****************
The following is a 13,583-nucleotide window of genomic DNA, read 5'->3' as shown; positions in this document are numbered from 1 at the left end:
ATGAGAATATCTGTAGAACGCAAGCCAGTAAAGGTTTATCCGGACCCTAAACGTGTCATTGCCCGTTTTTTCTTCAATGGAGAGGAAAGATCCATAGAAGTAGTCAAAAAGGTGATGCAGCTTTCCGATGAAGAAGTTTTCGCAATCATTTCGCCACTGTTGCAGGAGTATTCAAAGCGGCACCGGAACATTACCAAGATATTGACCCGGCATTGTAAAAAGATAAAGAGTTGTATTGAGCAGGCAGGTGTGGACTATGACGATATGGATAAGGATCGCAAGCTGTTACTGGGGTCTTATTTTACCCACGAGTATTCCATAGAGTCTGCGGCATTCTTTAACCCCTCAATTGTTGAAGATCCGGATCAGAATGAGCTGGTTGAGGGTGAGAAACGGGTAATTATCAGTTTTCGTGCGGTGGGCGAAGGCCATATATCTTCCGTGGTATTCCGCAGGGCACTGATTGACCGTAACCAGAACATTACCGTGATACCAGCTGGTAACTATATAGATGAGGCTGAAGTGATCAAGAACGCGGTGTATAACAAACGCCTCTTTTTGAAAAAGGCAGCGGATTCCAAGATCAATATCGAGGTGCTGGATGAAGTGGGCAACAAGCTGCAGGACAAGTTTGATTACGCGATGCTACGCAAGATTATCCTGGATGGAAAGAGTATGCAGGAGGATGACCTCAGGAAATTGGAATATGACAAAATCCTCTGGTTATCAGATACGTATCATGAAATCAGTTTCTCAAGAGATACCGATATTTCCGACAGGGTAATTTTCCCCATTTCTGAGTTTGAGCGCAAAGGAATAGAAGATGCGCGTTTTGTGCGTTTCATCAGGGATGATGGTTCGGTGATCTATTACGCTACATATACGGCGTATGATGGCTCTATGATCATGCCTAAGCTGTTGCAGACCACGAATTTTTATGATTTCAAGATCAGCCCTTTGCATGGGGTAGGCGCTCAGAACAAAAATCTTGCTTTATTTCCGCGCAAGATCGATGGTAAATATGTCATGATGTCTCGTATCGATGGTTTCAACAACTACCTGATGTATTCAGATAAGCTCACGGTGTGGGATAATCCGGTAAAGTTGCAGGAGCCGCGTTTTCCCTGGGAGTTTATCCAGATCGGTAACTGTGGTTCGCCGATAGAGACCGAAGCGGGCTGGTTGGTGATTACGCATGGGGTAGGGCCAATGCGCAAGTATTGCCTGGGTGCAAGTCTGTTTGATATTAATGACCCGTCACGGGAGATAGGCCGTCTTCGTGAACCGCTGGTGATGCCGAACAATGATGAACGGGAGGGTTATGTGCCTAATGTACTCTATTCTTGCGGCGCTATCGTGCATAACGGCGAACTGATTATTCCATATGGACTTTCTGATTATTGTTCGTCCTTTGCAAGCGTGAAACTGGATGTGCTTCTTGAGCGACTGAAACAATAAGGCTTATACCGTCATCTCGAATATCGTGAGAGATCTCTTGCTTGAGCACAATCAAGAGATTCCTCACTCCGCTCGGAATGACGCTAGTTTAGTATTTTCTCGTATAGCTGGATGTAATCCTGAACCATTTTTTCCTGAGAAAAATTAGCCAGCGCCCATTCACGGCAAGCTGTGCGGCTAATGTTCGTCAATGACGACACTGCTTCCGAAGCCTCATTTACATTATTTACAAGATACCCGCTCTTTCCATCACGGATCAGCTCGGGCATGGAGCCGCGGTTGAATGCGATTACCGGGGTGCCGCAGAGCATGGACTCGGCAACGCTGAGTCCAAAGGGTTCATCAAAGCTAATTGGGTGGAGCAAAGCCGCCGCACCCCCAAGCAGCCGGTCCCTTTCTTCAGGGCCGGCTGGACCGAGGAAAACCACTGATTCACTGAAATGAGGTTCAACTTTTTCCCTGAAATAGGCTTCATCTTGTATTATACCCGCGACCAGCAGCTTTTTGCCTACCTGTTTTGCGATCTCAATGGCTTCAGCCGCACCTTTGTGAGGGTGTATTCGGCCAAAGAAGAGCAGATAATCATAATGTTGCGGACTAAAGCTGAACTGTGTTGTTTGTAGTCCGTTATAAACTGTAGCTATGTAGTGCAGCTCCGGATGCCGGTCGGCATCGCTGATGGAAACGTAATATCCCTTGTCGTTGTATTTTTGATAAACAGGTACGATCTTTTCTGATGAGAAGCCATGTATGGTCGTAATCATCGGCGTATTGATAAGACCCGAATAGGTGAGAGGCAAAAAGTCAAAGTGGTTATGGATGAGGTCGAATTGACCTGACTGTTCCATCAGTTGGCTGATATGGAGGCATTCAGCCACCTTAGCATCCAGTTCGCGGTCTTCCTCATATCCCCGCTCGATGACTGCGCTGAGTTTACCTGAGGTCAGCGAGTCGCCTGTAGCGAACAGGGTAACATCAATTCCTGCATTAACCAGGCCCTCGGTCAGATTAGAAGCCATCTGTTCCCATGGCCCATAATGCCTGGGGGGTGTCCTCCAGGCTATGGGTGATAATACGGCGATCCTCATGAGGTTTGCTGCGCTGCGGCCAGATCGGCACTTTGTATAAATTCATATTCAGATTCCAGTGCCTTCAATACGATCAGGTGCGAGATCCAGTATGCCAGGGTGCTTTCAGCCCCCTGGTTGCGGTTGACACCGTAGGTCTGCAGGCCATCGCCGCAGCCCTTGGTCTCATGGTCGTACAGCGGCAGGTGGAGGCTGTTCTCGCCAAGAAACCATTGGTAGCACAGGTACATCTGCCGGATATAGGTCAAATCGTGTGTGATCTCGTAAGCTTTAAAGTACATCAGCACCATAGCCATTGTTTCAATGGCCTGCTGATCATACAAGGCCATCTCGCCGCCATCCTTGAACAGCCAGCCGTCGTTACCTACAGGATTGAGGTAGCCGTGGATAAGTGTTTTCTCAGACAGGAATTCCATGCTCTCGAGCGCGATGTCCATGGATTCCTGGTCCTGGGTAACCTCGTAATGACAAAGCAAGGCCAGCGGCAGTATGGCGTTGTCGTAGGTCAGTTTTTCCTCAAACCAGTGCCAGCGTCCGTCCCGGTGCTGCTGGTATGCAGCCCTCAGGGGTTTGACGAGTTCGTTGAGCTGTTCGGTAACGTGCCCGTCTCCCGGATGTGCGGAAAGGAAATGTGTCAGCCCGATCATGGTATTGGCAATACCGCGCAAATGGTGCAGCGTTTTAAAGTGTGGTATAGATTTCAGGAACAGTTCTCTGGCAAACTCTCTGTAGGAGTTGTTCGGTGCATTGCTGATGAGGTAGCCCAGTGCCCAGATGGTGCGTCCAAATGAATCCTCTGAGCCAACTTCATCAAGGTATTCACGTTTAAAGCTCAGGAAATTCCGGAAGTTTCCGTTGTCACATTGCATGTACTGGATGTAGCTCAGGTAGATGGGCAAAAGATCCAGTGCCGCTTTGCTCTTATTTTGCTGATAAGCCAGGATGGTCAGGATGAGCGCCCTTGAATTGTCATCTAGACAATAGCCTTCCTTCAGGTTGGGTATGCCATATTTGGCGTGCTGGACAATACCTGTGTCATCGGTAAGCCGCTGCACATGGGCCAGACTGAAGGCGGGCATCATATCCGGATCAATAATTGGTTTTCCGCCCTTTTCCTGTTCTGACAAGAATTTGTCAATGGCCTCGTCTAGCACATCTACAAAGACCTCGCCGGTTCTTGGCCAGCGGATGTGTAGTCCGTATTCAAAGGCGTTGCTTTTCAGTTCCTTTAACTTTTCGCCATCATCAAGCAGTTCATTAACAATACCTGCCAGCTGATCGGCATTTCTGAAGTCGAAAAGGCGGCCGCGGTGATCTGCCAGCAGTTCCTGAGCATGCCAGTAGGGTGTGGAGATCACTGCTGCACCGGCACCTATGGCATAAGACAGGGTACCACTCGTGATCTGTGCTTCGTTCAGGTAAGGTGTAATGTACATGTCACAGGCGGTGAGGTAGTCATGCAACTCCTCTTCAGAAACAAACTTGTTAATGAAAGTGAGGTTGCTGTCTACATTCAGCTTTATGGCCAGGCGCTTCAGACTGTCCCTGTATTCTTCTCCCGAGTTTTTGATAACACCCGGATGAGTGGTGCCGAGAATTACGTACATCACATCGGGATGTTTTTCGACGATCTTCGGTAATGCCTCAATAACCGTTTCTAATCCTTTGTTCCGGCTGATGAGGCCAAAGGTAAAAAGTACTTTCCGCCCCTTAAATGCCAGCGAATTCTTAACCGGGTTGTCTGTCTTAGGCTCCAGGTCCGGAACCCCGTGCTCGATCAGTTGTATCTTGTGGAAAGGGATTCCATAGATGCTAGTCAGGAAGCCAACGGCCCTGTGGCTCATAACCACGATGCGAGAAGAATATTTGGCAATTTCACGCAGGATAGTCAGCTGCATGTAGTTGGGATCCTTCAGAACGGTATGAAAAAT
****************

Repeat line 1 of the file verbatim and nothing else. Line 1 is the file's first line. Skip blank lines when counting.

The following is a 13,583-nucleotide window of genomic DNA, read 5'->3' as shown; positions in this document are numbered from 1 at the left end: